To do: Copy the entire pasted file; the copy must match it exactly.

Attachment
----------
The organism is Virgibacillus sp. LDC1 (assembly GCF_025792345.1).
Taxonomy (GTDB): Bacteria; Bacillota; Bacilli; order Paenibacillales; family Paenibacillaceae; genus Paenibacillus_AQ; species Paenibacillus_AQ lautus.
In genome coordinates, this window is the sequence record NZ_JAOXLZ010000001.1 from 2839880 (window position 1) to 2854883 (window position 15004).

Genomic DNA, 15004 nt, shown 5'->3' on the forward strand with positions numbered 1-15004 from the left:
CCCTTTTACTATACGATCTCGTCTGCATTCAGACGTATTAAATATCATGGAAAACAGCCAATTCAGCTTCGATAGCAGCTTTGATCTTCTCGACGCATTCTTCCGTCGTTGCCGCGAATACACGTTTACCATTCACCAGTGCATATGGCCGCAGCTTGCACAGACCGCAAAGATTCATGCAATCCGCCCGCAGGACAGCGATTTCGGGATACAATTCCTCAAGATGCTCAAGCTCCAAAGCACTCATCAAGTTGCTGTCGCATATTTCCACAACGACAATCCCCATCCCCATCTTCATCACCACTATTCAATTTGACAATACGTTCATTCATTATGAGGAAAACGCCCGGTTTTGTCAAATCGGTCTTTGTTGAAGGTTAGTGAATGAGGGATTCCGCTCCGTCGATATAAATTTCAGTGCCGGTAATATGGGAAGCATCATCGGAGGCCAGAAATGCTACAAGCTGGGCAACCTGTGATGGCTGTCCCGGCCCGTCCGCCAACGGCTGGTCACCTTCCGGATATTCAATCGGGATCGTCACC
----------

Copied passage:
The organism is Virgibacillus sp. LDC1 (assembly GCF_025792345.1).
Taxonomy (GTDB): Bacteria; Bacillota; Bacilli; order Paenibacillales; family Paenibacillaceae; genus Paenibacillus_AQ; species Paenibacillus_AQ lautus.
In genome coordinates, this window is the sequence record NZ_JAOXLZ010000001.1 from 2839880 (window position 1) to 2854883 (window position 15004).

Genomic DNA, 15004 nt, shown 5'->3' on the forward strand with positions numbered 1-15004 from the left:
CCCTTTTACTATACGATCTCGTCTGCATTCAGACGTATTAAATATCATGGAAAACAGCCAATTCAGCTTCGATAGCAGCTTTGATCTTCTCGACGCATTCTTCCGTCGTTGCCGCGAATACACGTTTACCATTCACCAGTGCATATGGCCGCAGCTTGCACAGACCGCAAAGATTCATGCAATCCGCCCGCAGGACAGCGATTTCGGGATACAATTCCTCAAGATGCTCAAGCTCCAAAGCACTCATCAAGTTGCTGTCGCATATTTCCACAACGACAATCCCCATCCCCATCTTCATCACCACTATTCAATTTGACAATACGTTCATTCATTATGAGGAAAACGCCCGGTTTTGTCAAATCGGTCTTTGTTGAAGGTTAGTGAATGAGGGATTCCGCTCCGTCGATATAAATTTCAGTGCCGGTAATATGGGAAGCATCATCGGAGGCCAGAAATGCTACAAGCTGGGCAACCTGTGATGGCTGTCCCGGCCCGTCCGCCAACGGCTGGTCACCTTCCGGATATTCAATCGGGATCGTCACC